Much like doctors, PAs can work in different specialties. These areas range anywhere from cardiology and oncology to gastroenterology and neurology. Additionally, according to the U.S. Bureau of Labor Statistics, the majority of PAs work in physician offices, while 22 percent work in hospitals.

Because of the greater responsibilities doctors have, they may see more variety in their day-to-day duties than PAs. This also means they have potentially less of a work-life balance. After all, physicians must often be on call, meaning they could be pulled away from family dinners and birthday parties in the event of an emergency. Of course, their specialty also plays a role in how much their work consumes them. The BLS listed several popular medical occupations, including obstetricians and gynecologists, anesthesiologists and general pediatricians.

Physicians also deal with the non-clinical aspects of the job. Forbes contributor Dr. Robert Pearl called it the business side of healthcare, noting that administrative duties can take up as much as 50 percent of the day. For some, tasks such as handling insurance and coding requirements may dampen the spirit of medicine. However, lawmakers continually work on shifting resources to give physicians more time to deliver quality care, such as the switch from fee-for-service to value-based care.

“The median salary for doctors working in specialty areas was $411,852.”

A gap in salary ranges

According to the BLS, the 2015 median salary for physician assistants was $98,180. However, those in outpatient care centers earned the highest wages, with a median salary of $106,010, followed by PAs working in hospitals, who made a median salary of $101,500.

Meanwhile, in 2015, primary care physicians made significantly more with a median salary of $241,273. The median salary for doctors working in specialty areas was $411,852, with the highest earning occupation being anesthesiology.

The decision of whether to enter a career path as a physician assistant or a physician depends on numerous factors, including the length of schooling, job flexibility and independence. Overall, both are rewarding occupations that allow you to make a positive impact on the lives of patients.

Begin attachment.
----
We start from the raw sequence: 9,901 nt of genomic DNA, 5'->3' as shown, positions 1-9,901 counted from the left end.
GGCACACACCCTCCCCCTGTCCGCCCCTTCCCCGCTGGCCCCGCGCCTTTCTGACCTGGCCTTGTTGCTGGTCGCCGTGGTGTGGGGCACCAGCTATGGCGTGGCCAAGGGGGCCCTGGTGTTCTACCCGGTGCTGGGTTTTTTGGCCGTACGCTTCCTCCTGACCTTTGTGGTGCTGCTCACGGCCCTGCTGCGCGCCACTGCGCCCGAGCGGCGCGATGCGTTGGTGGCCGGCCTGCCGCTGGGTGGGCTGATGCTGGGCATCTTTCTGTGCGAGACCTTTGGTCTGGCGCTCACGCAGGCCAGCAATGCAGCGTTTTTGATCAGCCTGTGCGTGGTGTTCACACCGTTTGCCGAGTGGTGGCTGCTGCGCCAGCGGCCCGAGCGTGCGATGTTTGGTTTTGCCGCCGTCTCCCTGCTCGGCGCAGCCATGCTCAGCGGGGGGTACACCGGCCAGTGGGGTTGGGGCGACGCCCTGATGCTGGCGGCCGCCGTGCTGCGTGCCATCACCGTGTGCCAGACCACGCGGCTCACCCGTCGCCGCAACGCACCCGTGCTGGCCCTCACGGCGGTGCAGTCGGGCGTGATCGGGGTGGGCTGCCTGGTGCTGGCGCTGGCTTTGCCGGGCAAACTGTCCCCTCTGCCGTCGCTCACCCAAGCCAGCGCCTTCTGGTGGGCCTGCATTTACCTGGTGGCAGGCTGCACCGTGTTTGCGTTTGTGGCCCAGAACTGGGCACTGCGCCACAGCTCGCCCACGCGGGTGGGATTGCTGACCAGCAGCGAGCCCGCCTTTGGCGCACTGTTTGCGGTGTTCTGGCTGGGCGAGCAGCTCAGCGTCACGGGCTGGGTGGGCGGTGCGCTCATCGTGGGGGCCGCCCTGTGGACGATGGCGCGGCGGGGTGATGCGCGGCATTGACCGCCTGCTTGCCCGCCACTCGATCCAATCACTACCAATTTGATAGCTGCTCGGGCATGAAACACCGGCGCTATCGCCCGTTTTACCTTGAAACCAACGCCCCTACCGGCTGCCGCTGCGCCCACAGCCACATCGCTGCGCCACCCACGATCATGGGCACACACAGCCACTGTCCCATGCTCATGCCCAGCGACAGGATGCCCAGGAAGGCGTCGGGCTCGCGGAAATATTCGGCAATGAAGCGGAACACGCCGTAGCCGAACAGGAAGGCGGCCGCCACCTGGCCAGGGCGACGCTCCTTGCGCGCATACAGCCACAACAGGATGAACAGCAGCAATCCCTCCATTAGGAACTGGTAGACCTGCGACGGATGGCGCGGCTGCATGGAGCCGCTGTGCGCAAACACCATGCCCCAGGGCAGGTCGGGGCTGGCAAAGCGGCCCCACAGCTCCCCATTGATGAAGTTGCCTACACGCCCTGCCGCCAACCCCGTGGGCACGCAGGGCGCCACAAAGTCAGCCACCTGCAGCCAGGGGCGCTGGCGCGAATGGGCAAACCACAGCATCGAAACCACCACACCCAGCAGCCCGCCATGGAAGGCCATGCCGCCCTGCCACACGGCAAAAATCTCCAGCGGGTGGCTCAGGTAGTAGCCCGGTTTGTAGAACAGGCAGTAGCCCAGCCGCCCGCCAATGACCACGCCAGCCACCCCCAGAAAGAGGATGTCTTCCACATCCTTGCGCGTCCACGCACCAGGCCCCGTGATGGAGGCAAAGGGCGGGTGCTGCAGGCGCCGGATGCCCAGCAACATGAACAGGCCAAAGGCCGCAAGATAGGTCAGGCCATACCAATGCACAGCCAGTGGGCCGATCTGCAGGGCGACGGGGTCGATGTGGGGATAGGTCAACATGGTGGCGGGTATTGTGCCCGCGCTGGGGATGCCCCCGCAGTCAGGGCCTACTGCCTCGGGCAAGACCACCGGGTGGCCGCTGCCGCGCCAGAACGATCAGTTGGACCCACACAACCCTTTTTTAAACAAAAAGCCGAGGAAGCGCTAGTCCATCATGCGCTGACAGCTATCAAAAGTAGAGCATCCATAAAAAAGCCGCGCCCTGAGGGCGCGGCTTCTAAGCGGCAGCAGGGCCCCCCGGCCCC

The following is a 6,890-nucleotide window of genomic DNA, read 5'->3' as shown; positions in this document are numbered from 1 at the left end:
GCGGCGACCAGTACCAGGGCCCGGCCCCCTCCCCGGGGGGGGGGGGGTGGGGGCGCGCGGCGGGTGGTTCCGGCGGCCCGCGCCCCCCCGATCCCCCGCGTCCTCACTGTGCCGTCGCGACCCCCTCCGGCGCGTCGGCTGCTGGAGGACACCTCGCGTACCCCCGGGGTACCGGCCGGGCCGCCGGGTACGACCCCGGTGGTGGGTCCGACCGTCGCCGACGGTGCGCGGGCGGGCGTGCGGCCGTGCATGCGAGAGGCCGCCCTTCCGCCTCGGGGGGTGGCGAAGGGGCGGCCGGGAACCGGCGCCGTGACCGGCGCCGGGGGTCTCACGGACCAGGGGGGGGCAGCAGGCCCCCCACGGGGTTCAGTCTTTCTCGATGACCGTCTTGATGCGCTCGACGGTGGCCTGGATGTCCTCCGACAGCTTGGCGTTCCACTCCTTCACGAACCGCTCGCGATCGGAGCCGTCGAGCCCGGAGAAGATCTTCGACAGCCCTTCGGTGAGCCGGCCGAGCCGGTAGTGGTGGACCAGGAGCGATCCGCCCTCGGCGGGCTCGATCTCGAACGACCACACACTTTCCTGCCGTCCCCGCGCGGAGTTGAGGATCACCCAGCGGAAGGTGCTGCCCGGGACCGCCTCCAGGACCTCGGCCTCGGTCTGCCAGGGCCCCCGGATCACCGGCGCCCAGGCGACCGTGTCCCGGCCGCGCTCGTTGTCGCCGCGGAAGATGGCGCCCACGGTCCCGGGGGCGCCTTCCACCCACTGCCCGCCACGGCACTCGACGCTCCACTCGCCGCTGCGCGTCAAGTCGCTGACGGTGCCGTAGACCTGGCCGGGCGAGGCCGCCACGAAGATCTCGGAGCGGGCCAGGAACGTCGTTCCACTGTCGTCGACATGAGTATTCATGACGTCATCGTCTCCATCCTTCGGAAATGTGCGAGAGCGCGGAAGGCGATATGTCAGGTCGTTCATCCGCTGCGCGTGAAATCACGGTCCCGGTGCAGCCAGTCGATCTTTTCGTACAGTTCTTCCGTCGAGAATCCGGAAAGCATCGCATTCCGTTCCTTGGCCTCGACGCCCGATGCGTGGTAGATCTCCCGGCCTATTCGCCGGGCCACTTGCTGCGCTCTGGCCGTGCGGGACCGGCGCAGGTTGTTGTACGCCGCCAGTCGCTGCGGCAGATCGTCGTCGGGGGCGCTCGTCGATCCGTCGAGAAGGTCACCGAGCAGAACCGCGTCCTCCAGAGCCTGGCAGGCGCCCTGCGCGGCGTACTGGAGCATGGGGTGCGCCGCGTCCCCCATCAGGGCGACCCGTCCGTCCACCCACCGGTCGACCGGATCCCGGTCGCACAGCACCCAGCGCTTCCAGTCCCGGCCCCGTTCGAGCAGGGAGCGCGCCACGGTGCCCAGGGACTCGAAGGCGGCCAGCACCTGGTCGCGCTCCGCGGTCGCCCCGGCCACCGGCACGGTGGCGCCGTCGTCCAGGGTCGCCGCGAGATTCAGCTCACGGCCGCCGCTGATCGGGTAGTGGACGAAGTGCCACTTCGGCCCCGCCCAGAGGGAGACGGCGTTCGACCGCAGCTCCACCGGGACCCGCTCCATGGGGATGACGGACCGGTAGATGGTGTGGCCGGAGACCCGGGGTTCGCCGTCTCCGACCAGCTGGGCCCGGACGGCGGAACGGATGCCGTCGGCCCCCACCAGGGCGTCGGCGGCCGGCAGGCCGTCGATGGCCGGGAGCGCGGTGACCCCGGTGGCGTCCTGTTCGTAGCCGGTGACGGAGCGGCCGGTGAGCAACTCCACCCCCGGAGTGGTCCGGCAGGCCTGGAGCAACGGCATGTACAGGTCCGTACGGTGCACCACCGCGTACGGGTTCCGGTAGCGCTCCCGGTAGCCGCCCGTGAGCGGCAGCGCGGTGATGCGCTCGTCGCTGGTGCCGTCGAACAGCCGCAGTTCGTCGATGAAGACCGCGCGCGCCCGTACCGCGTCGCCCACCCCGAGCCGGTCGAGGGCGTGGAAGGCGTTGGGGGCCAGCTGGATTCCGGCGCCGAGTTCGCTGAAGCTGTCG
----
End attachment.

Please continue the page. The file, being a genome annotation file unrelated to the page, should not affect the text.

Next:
3 comments

  1. I had no idea that there was so much variation in how to go about getting into the medical field. I think it’s interesting that the highest median salary was for physician assistants working in outpatient care centers. Obviously, primary care is going to make more, and same with the specialty doctors, but still, this was all interesting information. Thanks for sharing!

  2. It is very interesting that despite the disparity in pay and education, health insurance pays the practice the same and the patient is charged the same co-pay whether a doctor or a physician’s assistant is the person servicing the patient.

    That should really change. The consumer should get a price break if you are getting the person with 3 years education rather than 11 years of education. There should be an additional price break if you end up being seen by a nurse practitioner as well. It’s like the difference between having your car serviced at the 10 Minute Oil Change Place versus serviced by a Master Mechanic, there the labour changes are wildly different as they should be.

  3. 11 years for physicians takes into account there undergrad and 3 for PAs does not account for their undergrad. Most PAs these days have a masters degree meaning they have studied 6 to 7 years, and may or may not have completed a 1 to 2 year residency in addition to that. Yes, physicians are experts in their particular fields, but PAs are also highly trained and capable of providing high quality care. Many of them took their classes at medical schools alongside future physicians.